Among the challenges confronting private clubs are the membership rights and obligations of both members and the club. Dennis Hillier, a partner at the law firm of Greenberg Traurig has focused his practice on the legal issues of club membership programs and designed membership programs for over 1,800 clubs throughout the US, Caribbean, Europe and the Pacific Rim. I had a chance to talk with Dennis about some of the prominent issues facing many private clubs today.
Number 1 on Hillier’s list of membership issues is obsolete documentation. He says that documents that do not have the right kind of membership categories and proper (market based) pricing and refund policies that do not work are prominent. Equity and non-equity club provisions rarely address the club’s need for capital, which with most clubs after a period of just 15-20 years or more is significant. Equity clubs have governance issues dealing with voting requirements such as quorums and approvals. Most clubs are doing non-equity, non-refund programs now to avoid the refund liability. Now, “Dues Payers” are the focus, rather than entrance fees, though entrance fees have recovered somewhat of late. With so many clubs experiencing substantial deposit liabilities Hillier says that those clubs trying to rectify the situation have often been able to work things out. Those clubs that have ignored the obligation are the ones getting sued. Hillier recommends using a “funnel concept” separately placing and accounting for entrance deposits to accumulate proceeds from deposits. He emphasizes that communication and transparency are the keys to successful resolution. Sometimes, reorganization, often through bankruptcy is the only option.
With 30 year refundable deposits, one element that has changed is that formerly only 7-8% of the membership will last for 30 years. Now that number is more like 12-15% as people live longer, play golf later in life and continue their membership. Membership documentation is now being developed to turn the deposit into a demand note at the end of the period and fund repayment for 30 days after resignation. One club he mentioned got the members to vote to extinguish the refund deposit liability in order to preserve the value of the surrounding homes.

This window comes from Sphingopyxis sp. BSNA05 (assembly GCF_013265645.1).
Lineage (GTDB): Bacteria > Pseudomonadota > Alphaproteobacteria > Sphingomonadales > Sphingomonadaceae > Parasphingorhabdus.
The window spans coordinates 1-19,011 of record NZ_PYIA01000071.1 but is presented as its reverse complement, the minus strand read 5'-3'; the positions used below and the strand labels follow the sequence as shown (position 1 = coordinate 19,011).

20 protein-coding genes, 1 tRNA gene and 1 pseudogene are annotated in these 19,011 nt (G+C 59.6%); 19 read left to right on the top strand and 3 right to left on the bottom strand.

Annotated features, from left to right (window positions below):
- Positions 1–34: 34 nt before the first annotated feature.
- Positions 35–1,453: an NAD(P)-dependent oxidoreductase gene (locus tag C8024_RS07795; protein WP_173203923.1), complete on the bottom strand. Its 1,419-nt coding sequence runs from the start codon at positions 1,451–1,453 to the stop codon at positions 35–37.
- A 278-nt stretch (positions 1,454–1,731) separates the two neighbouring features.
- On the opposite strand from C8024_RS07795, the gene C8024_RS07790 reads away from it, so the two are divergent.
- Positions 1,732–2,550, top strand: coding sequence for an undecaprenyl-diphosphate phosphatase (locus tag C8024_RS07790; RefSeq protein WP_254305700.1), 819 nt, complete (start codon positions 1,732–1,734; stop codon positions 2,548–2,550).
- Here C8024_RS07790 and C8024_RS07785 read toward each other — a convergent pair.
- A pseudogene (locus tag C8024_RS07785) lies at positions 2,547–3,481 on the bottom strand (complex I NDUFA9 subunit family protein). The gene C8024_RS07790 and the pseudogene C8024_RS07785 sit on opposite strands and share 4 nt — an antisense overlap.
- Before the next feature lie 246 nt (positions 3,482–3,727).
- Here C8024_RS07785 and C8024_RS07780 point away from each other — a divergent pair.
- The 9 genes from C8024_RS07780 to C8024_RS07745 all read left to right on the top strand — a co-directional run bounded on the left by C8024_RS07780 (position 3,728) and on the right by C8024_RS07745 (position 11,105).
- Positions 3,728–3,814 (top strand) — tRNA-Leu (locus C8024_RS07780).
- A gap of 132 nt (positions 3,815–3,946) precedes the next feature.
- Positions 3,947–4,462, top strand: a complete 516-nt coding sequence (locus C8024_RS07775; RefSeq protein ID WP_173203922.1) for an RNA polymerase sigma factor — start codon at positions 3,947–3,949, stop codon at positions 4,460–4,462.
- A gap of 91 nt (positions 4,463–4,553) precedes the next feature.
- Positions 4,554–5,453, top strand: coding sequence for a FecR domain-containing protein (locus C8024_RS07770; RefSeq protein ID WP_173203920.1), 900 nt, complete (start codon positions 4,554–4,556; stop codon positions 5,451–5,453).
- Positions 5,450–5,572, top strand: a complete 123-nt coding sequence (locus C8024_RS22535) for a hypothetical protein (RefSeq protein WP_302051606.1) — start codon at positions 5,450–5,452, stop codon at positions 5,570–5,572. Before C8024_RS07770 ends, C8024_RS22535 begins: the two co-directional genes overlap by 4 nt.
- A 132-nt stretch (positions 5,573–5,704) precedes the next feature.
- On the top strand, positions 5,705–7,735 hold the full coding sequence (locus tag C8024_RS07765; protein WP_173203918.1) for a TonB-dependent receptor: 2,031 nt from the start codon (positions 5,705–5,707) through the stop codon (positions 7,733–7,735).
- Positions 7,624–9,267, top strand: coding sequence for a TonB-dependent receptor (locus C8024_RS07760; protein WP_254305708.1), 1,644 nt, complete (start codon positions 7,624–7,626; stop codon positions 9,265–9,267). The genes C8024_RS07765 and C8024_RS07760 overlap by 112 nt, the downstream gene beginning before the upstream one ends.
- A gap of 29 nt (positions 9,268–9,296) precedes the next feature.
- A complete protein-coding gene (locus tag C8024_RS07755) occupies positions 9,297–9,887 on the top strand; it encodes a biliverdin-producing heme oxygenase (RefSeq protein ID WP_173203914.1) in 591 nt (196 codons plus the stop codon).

I asked Hillier why equity clubs haven’t been as popular in recent years. He said that in the case of development clubs the turnover becomes difficult because of club facilities often needing updates and capital improvements. Only when developers really want out of the club business to avoid the upgrades and the potential operating losses.
With respect to new membership structures where a member can recover their investment, Hillier says: “The basic problem with refundable deposit programs is that the refund obligation is really debt. It has to be debt in order to get the favorable tax treatment. As a result most owners are going with non-refundable initiation fees which is taxable income when received. This is the norm but some hybrid models proved for repayment under certain circumstances. In that case the owner gets a tax deduction when repayment occurs. It is important to have deflation protection. One possible option is to give members a non-voting interest in the Club entity, which gives the developer more flexibility in structuring refunds. If the club isn’t sustainable, non-property owners (those living outside the gate) don’t want to own the club.” Hillier recommends redoing membership categories that make economic sense to members. He estimates that 50% of members’ decisions relating to the club membership related to is preservation of home values. To many, especially older members, their home is their savings account equal to maybe 5 years of living expenses.
What I took away from my conversation was (not surprisingly) there is no “one size fits all” solution. Some clubs carry operating deficits, don’t have enough members and may be structured incorrectly in their membership categories. Often the facilities haven’t been updated and they don’t have any capital. Sometimes, the members don’t trust the board or the club owner. The solutions can be anywhere from a “soup to nuts” upgrade to ceasing operations, or anywhere in between. Some of the considerations are zoning and restrictive covenants, environmental issues or getting enough votes to do something. When the members have a say, they want to know what they get out of the deal.
Clubs and especially the sale of clubs can be a very emotional issue. Understanding the challenges, hurdles and most importantly the options to move forward is critical. Lawyers like Dennis Hillier help develop that understanding and guide clubs and members through the process.